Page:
Mapping Lead: Four States (OH, NJ, IN, and CA) Leading the Way

What Happened?

Last month, we summarized a significant study by EPA, HUD, and CDC mapping the nation’s potential lead exposure hotspots at the census tract level that helped people visually understand where to prioritize efforts. In this blog, we focus on maps developed by four states: 

  • Ohio’s Lead Hazardous Properties: The Ohio Department of Health maps individual properties whose owners have refused to comply with an order to correct known lead hazards. You can zoom in on the map and add filters. It also has a helpful option to export the list. As of March 12, 2024, there were 1,185 properties on the list, each declared unsafe for human occupation. 
  • New Jersey’s Potential Lead Exposure Mapping (PLEM) Tool: Three state agencies collaborated to map all residential properties categorized by the year constructed (in four groups: before 1950, 1950–78, post-1978, and unknown). You can zoom in and click on a property to get its address and year constructed, along with averages for the municipality for helpful context. For each census tract, you can select one of two layers: 1) number of one- and two-family rental properties built before 1980; or 2) whether dust wipe sampling is required because more than 3% of the young children in a municipality had a blood lead level of 5 micrograms per deciliter (µg/dL) or more. The state plans to expand to show other potential lead sources. 
  • Indiana’s Childhood Lead Risk Level: The Indiana Department of Health maps census tracts assigned to one of five color-coded categories based on the calculated “child lead exposure risk.” The risk is based on five factors that the state finds are most correlated with elevated blood lead levels: 1) homes built before 1940; 2) homes built between 1940 and 1949; 3) homes within 1.6 miles of a current or historic lead-emitting facility (based on Toxic Release Inventory reports from 1988–2022); 4) children under age five living in poverty; and 5) black population.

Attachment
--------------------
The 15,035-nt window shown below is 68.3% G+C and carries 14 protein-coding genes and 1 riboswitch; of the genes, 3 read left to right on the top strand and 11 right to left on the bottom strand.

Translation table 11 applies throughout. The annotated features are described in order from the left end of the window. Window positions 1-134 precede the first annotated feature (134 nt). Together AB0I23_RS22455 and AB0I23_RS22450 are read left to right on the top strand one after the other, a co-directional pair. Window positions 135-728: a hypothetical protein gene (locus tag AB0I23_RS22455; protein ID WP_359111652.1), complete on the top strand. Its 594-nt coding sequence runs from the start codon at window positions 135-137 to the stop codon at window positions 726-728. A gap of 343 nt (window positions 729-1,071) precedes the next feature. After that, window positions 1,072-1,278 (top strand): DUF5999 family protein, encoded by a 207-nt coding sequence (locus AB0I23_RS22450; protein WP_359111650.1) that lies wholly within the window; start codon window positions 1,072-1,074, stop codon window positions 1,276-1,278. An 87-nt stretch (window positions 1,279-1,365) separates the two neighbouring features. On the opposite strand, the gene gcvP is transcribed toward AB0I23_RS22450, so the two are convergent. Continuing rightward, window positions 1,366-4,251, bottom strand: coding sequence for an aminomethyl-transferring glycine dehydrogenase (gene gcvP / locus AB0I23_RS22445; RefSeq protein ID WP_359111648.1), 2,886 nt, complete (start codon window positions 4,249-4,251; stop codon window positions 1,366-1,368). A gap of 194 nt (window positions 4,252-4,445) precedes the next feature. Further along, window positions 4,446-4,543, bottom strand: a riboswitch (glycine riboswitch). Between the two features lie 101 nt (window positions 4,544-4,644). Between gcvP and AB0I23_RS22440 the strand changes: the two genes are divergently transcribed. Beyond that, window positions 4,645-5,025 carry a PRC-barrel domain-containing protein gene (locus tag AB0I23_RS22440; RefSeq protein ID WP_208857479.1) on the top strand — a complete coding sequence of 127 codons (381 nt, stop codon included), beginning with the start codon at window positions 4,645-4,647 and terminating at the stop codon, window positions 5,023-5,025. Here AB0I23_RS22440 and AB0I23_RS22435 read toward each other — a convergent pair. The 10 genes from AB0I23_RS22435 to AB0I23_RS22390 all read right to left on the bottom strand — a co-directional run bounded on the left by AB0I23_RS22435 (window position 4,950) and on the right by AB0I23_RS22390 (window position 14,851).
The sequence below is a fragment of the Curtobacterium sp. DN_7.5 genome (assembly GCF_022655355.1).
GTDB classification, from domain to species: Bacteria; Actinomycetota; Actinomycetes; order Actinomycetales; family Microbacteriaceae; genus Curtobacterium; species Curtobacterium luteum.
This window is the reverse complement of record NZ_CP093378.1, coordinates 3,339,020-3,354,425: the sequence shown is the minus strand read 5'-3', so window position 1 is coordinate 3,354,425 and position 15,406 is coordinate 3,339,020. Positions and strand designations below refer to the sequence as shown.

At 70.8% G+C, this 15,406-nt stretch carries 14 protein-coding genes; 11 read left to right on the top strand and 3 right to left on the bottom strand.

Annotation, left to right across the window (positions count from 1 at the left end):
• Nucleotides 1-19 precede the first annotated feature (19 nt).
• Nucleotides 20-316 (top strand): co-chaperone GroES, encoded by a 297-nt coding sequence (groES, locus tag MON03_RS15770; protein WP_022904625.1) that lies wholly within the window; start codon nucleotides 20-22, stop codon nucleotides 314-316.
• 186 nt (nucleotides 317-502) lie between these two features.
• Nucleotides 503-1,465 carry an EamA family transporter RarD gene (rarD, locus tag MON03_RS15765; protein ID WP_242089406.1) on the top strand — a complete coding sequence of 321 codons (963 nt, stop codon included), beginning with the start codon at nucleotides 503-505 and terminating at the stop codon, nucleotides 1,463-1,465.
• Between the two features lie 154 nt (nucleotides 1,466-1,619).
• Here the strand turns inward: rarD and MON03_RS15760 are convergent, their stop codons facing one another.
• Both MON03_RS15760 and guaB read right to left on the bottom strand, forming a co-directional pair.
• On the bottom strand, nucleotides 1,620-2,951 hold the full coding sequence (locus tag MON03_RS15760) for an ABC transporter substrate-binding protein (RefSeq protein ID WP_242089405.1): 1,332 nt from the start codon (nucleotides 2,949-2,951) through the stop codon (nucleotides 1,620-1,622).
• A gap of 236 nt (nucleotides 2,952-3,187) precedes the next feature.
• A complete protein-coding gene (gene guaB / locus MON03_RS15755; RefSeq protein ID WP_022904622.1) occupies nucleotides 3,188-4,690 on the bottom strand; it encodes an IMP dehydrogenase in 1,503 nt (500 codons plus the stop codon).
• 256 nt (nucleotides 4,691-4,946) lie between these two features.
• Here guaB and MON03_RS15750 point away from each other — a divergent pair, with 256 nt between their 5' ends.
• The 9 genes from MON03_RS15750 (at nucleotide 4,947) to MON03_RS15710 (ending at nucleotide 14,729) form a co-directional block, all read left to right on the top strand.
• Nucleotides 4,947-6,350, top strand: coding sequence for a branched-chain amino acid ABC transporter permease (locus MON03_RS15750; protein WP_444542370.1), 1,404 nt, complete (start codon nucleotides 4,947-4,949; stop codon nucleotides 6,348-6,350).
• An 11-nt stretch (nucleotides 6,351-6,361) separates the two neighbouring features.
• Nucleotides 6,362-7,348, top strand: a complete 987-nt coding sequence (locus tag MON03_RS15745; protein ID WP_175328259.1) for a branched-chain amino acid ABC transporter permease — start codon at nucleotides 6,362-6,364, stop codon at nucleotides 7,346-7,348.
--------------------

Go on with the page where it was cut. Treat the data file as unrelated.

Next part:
• California’s Geospatial Indicators for Risk of Childhood Lead Exposure: Static map of census tracts assigned to one of four color-coded categories based on how many of eight indicators of the risk of childhood lead exposure are present. The indicators are: 1) at least 25% of homes built before 1978; 2) served by a water district with at least one known leaded “user service line” or fitting; or 3) within 1.7 miles of current or historic lead-emitting facility; 4) within 1,000 feet of a state highway; 5) in a city with a known current or historic smelter; 6) within 1 kilometer of an airport using leaded aviation gas; 7) within 1 kilometer of a railroad; or 8) within 1,000 feet of a speedway. It also has a helpful option to export the list.

We are also aware that 120Water is working with several states to publish a map of all service lines in a state indicating whether the pipe is lead, galvanized, made of unknown materials, or made of other materials. Public water systems are required to submit this information to their state drinking water agency before October 16, 2024, pursuant to the Lead and Copper Rule. Systems serving more than 50,000 people must also make the information available online.